There’s a classic song by The Contours where the protagonist confidently proclaims a newfound ability to dance. “Do you love me now that I can dance?” the singer repeatedly croons as the song gallops along with a rock and roll shuffle. I always admired the simplicity of the song’s narrative. In my mind, the story it tells operates in three phases:
Phase one: he can’t dance so he is rejected and sad.
Phase two: he disappears for a while and learns how to dance, perhaps with the help of a dancing maestro.
Phase three: he triumphantly returns with the inexplicable ability to dance. His new signature moves include the mashed potato and the twist.
America is obsessed with these types of transformations. This song’s premise immediately conjures up examples of similar character arcs in popular culture. These are most commonly in the form of a movie montage–Karate Kid, the drumming boy in Love Actually and Rocky to name a few. The song is basically the plot to Footloose. Avril Lavigne’s Sk8r Boi kind of flips it on its head. Perhaps the most famous real-life American transformation is Robert Johnson’s deal with the devil at the crossroads. Johnson left a mediocre guitar player, but returned a soulless blues legend.
For some reason, this song by the Contours has popped into my head a few times as I’ve floated in the water, waiting for waves. I usually think of it after taking some hard spills. Learning to surf has brought me to some low-points where I’ve considered walking away entirely. These were their lowest during the first few months of getting into it. I’d go to the beach full of hope and leave drenched, exhausted, embarrassed and down. The experienced surfers seemed like gods on the wave, seamlessly gliding into swells that crested and broke while they curved backs and arms and legs with poise–they danced along the wave break, walking the board or weaving from wave top to wave bottom. These locals formed a crowd in my mind, an inner circle. It was like they spoke a foreign language that I desperately wanted to learn. I projected judgment on their behalf as I struggled to stay on my board even in still water.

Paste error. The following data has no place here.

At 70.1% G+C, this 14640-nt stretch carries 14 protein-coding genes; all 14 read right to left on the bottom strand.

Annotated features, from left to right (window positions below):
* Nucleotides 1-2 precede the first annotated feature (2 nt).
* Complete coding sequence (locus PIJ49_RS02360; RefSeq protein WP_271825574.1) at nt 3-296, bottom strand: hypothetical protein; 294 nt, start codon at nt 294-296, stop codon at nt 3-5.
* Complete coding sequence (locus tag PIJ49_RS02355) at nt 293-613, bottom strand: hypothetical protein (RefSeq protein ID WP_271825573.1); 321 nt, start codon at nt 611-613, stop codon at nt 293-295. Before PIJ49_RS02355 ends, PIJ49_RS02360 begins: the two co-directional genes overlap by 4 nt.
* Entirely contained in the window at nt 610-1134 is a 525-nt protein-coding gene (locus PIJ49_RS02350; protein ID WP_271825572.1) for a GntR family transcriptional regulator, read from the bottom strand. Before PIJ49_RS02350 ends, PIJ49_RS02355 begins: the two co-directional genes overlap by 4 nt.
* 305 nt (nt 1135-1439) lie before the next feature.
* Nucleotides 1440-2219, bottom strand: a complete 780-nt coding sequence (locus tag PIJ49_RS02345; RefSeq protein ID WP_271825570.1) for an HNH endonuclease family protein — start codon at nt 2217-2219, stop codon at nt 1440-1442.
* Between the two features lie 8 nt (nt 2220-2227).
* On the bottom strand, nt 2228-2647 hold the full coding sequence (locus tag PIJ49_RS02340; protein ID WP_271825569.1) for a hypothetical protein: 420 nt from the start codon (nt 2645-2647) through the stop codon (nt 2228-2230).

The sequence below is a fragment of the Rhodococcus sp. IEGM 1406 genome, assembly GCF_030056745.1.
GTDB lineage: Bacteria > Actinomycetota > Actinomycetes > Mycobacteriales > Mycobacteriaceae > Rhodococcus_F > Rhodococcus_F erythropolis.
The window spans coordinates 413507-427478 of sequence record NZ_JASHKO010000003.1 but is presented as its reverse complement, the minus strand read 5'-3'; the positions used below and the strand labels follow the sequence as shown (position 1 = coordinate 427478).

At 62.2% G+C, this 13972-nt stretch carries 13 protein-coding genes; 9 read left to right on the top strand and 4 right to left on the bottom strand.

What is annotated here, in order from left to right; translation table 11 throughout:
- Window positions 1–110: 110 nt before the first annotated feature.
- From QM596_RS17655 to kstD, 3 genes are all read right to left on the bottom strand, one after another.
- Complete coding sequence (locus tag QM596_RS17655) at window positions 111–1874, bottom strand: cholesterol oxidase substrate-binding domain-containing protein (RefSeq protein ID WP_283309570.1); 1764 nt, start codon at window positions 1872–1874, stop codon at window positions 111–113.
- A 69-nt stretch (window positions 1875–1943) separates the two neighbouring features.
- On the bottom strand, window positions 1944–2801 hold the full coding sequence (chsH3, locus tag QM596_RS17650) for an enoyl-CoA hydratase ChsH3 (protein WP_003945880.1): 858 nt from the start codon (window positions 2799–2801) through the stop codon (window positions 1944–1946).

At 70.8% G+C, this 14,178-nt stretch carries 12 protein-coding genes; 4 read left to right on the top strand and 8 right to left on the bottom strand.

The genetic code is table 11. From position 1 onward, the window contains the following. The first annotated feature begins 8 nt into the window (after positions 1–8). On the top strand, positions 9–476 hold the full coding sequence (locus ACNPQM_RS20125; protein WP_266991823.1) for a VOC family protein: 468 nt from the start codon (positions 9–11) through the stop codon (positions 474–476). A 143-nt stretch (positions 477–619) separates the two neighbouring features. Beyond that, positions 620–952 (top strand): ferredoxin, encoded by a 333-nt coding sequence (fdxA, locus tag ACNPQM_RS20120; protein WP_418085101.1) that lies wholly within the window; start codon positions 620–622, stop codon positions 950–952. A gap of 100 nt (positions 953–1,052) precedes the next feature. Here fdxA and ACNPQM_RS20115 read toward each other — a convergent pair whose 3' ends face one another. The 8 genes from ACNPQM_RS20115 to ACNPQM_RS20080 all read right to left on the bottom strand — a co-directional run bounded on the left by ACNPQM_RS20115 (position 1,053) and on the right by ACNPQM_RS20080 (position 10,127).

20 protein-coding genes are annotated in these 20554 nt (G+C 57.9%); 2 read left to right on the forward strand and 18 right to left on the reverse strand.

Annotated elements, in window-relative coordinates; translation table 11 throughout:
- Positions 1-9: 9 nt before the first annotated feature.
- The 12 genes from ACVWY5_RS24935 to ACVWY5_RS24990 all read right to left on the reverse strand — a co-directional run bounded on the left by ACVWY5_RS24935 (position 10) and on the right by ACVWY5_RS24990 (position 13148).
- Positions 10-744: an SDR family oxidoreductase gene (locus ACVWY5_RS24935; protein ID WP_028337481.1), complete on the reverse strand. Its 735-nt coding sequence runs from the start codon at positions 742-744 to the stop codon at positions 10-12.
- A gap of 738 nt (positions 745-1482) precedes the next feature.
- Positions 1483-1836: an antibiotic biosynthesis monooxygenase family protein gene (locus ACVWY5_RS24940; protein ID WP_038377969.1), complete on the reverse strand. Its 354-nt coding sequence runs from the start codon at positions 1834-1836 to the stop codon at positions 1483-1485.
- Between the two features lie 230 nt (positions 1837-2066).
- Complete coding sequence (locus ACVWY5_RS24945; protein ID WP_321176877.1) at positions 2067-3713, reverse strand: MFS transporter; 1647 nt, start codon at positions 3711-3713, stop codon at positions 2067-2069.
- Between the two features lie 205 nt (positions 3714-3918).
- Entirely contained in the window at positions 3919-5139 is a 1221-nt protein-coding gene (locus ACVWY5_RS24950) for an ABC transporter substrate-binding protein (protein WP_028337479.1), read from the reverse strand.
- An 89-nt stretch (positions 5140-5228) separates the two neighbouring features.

On a clear, cloudless and particularly crowded day at Jungmun Beach people were out in force. From shore, the water was dotted with surfers lined up like ants. These were mainlanders and locals of all levels. I paddled out and gave nods to a few familiar faces as we floated. The break was good and consistent and had me full of promise. I caught one wave, a left, and felt my body react automatically to the waves thrust. I glided up into position and felt an exhilarating acceleration toward shore. I dropped into the water at the end of the ride full of humming. Then I caught another. And another. My confidence was swelling a bit. Maybe I was getting the hang of this. And then I accidentally dropped in on a local.
As I was popping up on a wave, I looked to my right just in time to see him hurtling towards me on a direct collision course. The waves tumbled us together before spitting us out close to the shoreline. We untangled and he started to furiously examine his board. “Are you OK?” I asked.
His board was a tiny bit dinged and he was so mad that I didn’t mention the cut that I had sustained on my forearm. He huffed and scolded. I tucked my arm behind my back to hide the blood that kept welling up in the shallow gash as he marched me across the beach to get my info. I knew I deserved to pay for the ding for my breach of surf etiquette, and didn’t want to use the cut for false sympathy.